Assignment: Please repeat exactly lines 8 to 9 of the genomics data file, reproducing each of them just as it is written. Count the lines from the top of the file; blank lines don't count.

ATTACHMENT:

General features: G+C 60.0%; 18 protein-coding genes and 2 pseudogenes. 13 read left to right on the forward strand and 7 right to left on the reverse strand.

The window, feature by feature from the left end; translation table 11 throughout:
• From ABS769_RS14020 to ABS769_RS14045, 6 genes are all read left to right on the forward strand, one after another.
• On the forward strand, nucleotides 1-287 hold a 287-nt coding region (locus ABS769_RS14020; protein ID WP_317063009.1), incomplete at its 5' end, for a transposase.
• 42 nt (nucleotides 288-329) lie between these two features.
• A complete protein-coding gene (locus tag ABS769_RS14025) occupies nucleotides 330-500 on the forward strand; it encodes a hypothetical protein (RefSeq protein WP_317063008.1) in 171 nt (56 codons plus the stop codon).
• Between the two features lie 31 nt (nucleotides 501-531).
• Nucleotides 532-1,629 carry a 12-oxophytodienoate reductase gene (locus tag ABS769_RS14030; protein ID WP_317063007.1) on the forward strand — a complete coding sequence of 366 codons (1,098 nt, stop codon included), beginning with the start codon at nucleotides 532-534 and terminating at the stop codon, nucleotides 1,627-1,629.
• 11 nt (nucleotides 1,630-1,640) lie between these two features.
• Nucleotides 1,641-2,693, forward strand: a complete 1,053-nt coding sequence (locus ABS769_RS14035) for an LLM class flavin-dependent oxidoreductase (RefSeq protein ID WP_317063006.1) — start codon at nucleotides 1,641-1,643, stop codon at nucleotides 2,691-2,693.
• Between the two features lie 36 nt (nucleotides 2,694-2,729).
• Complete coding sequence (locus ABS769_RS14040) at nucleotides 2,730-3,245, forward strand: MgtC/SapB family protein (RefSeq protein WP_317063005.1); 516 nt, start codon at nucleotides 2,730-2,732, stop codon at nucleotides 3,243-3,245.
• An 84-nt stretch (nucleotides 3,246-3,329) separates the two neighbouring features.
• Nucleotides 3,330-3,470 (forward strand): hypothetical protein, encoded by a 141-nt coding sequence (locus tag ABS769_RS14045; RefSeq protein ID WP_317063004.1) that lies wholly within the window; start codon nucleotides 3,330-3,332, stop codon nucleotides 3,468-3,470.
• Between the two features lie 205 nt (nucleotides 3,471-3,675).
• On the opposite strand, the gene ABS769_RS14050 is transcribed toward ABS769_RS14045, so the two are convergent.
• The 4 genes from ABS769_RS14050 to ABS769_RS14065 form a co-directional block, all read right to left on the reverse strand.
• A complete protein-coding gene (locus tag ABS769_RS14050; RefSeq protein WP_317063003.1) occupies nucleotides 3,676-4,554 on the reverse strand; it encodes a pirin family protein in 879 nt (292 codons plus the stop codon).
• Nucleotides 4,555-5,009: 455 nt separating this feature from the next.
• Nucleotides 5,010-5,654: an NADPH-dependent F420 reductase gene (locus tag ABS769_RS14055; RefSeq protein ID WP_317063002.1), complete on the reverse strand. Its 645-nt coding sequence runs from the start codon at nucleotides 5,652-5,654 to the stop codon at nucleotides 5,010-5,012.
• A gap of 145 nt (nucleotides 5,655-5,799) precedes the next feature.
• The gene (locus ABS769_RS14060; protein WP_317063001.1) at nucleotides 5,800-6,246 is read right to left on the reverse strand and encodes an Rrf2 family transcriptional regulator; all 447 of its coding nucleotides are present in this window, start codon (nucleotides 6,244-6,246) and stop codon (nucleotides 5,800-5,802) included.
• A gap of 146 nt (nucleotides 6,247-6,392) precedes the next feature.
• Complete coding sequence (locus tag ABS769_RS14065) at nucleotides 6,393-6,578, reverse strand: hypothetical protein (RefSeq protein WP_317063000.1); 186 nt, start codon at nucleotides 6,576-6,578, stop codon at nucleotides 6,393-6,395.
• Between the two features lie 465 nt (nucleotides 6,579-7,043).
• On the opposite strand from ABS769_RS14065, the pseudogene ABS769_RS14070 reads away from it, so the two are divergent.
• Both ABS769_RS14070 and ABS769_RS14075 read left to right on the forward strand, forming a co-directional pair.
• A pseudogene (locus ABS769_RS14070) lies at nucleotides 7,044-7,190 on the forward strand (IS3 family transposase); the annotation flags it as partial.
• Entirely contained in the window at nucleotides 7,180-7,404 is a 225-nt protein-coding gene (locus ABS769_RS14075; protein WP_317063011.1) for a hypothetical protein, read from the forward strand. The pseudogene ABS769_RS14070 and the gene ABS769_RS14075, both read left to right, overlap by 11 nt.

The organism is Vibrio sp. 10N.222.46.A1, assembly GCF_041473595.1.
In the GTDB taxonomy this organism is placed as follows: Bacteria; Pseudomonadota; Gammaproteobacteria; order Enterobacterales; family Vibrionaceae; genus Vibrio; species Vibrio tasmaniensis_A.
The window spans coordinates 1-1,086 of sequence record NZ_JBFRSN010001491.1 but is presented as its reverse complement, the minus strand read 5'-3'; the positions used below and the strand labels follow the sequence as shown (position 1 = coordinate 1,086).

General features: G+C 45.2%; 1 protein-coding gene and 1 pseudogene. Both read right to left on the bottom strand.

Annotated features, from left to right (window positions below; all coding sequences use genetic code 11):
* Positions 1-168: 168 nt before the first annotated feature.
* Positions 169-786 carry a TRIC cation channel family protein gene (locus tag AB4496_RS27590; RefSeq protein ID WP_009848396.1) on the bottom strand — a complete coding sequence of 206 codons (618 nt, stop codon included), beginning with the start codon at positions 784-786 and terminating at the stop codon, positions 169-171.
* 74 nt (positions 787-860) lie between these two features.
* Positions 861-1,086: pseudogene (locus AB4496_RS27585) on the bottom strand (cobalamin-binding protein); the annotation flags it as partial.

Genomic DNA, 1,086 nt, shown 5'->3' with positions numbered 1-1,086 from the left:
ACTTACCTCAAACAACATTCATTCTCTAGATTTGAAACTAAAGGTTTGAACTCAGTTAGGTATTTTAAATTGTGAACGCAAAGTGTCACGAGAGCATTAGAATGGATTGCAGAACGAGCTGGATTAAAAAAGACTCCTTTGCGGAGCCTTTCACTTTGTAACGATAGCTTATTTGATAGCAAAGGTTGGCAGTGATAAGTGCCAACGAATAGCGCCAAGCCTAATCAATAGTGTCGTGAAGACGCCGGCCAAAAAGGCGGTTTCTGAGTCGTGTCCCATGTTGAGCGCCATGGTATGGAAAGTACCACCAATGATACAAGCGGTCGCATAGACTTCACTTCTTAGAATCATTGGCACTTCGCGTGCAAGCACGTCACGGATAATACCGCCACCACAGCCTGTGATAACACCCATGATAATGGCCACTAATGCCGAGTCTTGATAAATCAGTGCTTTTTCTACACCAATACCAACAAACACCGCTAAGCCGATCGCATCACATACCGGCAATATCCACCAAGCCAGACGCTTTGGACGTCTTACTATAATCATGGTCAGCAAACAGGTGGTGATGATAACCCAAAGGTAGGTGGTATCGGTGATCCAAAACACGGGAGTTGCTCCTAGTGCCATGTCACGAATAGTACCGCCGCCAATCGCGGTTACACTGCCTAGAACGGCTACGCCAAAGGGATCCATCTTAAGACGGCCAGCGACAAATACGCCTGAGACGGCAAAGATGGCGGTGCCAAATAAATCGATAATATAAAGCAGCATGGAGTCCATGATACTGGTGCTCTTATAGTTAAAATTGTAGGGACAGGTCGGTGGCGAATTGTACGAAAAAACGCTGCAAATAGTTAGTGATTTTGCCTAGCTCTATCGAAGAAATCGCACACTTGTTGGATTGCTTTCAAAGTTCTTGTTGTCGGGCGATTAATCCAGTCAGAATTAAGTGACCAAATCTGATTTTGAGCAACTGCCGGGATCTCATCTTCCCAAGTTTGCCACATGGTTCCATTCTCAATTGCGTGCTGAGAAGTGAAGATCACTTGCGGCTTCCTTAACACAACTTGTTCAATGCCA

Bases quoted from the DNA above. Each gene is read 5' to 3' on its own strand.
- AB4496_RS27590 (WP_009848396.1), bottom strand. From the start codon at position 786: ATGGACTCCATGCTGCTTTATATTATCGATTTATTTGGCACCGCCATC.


• Nucleotides 532-1,629 carry a 12-oxophytodienoate reductase gene (locus tag ABS769_RS14030; protein ID WP_317063007.1) on the forward strand — a complete coding sequence of 366 codons (1,098 nt, stop codon included), beginning with the start codon at nucleotides 532-534 and terminating at the stop codon, nucleotides 1,627-1,629.
• 11 nt (nucleotides 1,630-1,640) lie between these two features.